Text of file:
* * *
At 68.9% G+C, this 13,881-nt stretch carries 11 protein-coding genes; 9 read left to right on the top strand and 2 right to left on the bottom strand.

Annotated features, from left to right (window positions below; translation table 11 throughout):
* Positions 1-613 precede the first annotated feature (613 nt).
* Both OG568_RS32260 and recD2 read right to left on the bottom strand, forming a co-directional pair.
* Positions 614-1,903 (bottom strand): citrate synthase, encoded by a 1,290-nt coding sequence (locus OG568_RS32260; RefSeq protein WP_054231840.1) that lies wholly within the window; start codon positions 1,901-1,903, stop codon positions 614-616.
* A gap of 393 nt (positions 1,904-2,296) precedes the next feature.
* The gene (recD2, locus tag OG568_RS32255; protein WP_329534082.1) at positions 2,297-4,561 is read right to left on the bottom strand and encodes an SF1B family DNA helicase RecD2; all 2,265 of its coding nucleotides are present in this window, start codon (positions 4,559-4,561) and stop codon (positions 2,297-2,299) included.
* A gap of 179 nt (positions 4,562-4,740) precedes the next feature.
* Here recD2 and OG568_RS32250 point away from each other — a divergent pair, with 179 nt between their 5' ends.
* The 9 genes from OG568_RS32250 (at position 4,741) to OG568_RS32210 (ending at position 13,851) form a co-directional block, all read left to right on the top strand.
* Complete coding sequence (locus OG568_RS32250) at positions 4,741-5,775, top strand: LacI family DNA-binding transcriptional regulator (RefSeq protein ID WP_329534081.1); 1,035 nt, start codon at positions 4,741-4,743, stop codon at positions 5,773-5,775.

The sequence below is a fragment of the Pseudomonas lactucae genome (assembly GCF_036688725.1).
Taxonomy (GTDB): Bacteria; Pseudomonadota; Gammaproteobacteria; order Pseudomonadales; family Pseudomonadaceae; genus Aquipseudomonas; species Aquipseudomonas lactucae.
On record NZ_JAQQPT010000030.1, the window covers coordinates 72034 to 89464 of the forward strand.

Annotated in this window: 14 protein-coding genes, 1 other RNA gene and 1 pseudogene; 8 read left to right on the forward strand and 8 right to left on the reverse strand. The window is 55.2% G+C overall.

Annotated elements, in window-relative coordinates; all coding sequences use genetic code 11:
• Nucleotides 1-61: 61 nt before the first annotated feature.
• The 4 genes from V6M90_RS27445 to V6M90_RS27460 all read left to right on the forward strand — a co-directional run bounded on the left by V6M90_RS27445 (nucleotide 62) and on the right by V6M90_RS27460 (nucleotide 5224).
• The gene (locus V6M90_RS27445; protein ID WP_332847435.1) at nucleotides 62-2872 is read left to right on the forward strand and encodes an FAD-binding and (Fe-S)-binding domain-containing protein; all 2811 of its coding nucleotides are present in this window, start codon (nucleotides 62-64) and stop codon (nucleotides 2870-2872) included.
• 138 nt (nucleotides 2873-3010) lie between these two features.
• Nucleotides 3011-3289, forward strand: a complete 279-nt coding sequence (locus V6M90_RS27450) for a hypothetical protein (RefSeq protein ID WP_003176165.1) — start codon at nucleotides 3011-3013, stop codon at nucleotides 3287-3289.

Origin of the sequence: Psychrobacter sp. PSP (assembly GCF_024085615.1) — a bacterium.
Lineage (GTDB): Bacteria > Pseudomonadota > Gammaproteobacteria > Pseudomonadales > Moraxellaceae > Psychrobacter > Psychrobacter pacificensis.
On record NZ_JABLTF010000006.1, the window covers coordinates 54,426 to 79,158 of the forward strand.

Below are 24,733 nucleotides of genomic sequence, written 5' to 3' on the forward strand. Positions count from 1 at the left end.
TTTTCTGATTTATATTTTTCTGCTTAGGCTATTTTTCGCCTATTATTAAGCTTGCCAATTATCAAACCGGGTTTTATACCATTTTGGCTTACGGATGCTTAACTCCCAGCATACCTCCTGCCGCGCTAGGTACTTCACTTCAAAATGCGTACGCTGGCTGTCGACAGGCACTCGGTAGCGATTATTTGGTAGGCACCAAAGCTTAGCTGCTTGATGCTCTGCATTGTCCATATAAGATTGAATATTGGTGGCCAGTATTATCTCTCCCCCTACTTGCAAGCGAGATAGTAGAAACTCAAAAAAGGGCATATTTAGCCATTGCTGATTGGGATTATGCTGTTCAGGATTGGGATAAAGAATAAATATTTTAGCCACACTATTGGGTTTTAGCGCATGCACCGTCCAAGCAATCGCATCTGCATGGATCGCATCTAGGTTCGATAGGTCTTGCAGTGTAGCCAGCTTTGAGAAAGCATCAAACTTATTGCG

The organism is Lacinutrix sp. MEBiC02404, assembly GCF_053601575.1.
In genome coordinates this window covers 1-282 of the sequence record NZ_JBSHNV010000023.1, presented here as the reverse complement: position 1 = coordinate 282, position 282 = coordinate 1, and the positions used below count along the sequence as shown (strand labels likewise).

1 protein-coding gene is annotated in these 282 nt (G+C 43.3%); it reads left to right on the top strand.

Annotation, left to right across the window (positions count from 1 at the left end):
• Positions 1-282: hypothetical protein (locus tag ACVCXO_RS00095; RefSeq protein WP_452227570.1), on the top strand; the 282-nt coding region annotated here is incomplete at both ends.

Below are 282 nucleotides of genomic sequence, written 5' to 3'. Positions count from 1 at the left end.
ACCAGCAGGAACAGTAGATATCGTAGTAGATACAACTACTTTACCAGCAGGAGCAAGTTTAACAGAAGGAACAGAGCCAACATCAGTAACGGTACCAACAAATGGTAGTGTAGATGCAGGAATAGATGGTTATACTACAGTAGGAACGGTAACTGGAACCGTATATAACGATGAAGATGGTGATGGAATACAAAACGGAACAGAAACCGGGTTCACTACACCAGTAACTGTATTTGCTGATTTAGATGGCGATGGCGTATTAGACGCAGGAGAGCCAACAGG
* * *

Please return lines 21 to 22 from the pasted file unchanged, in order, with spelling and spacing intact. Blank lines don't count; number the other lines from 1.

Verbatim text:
• Nucleotides 3011-3289, forward strand: a complete 279-nt coding sequence (locus V6M90_RS27450) for a hypothetical protein (RefSeq protein ID WP_003176165.1) — start codon at nucleotides 3011-3013, stop codon at nucleotides 3287-3289.

Origin of the sequence: Psychrobacter sp. PSP (assembly GCF_024085615.1) — a bacterium.